Foxe opened up with the FDS rifle, but the Narixian had jumped back around the edge of the hatch. A pulser weapon blasted away at him from inside the ship.
Foxe pulled back, his finger on the firing stud, his heart steady and slow. But the Narixian’s crew forced the hatch securely into place. The microblasts from his demolition slugs wouldn’t penetrate the hull or stop them from leaving.
Alarms began blaring. Decompression in thirty seconds. The Narixian was leaving.
He knelt next to the woman. Her wide eyes glared up at him in silent accusation.
The silver band—some kind of toxin, injected directly into her veins? Foxe should have been ready for a trick. He’d been too willing to escape, too eager to accept any excuse to get out of this alive . . .
“I’m sorry.” Too late now. But it had to be enough. Twenty seconds. The station hatch was starting its inexorable slide into place, cutting him off if he didn’t move now.
He’d retrieved the dataclip the Narixian had stolen. So the mission was a success …
Hellcore. Foxe limped away with one last glance over his shoulder at the Narixian’s ship.
Not finished, he promised. Not a chance.
They stopped at Foxe’s small stateroom on their way to the main casino. Foxe found a fresh shirt and changed in the bathroom while Devion waited.
“What’s that?” she asked when he emerged.
“My shaver. Perfectly harmless.” He slipped the device into a jacket pocket. “Lowest-level laser setting for smooth skin.”
“So why are you bringing it? You look fine.”
“Thanks.” He grabbed up a multigamer control from his pack and dropped it into the same pocket. “We’re ready.”
She stood up, trembling. “I don’t think I can do this anymore.”
“Then I’ll take you home. Right now.”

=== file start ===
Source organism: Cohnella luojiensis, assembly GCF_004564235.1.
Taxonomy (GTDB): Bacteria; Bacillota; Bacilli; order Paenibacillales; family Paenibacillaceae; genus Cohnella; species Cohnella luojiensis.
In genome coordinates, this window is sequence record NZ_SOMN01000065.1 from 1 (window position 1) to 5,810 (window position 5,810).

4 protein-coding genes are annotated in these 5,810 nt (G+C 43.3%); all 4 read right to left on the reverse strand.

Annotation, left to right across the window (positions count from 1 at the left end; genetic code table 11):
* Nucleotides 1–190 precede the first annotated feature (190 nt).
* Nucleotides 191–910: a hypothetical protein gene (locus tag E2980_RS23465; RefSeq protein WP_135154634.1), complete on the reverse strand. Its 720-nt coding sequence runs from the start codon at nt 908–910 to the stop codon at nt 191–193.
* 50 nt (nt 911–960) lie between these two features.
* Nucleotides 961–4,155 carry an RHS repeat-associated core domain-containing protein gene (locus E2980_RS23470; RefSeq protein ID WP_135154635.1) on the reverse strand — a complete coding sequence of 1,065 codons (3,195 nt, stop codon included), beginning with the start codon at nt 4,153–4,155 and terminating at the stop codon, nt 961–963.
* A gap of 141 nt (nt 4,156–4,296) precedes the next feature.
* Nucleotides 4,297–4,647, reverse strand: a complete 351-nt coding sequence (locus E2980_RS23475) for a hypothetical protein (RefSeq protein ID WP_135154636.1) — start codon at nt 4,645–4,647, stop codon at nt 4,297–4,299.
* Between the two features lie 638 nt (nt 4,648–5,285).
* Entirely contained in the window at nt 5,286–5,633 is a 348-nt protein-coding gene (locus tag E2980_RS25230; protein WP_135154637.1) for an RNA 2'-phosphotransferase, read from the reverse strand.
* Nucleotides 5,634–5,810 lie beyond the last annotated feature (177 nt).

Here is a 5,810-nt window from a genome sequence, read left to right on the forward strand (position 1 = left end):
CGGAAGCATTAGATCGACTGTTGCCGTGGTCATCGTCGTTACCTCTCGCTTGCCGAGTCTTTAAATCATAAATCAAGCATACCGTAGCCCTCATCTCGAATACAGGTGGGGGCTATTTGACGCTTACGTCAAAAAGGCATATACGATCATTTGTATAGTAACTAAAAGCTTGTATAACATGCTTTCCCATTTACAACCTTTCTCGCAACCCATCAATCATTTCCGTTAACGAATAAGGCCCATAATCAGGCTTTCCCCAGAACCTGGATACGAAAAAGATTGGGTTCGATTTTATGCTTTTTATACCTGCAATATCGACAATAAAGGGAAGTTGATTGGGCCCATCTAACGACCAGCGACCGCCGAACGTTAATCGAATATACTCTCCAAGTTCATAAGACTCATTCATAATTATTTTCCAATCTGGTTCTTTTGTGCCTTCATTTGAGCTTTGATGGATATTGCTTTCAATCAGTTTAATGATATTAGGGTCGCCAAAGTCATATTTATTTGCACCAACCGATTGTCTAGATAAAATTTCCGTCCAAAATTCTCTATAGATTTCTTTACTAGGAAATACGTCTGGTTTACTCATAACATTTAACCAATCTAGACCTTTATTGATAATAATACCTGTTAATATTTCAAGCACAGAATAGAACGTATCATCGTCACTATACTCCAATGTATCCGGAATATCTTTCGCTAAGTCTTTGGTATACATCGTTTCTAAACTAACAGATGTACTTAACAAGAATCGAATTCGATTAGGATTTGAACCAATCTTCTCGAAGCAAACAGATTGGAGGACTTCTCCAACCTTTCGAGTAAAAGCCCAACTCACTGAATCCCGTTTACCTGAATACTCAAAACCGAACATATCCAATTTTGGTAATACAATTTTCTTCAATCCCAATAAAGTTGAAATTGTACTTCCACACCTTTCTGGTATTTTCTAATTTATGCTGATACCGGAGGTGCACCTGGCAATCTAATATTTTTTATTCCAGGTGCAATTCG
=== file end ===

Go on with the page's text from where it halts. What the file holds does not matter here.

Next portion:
“No! No, for the love of K—”
“So let’s go. You’ll do fine.”
* * *
More beings than usual crowded the main casino that evening. Devion held Foxe’s hand with tight fingers as they walked through the arched entry. Foxe wished he could reassure her that nothing would happen, but every time he felt tempted he remembered the Rostumi woman glaring at him as she died. No promises.
Devion wore her black shimmerdress. Her breathing was ragged and shallow. “A little scared.”
“Me too.” He smiled at her. “If you’re not scared, you’re not alive. Use it. Just play your game. Let me do my job.”
“What if I—” She stopped.
The Narixian had arrived. Jor walked at his right side, with Ranlae on the left. She avoided his eyes.
The Narixian paused before sitting down. He looked at Foxe, his eyes icy white. “You’re here again.”
Foxe nodded. “We got your message.”
“Remember it.” He sat. “Let’s play.”
Devion sank into her chair, rubbed her eyes, and inserted her credit chip. The holographic game board sprang up; discs popped into untouchable existence. Foxe could hear clicking and beeps around him as spectators finished placing their side bets on the outcome.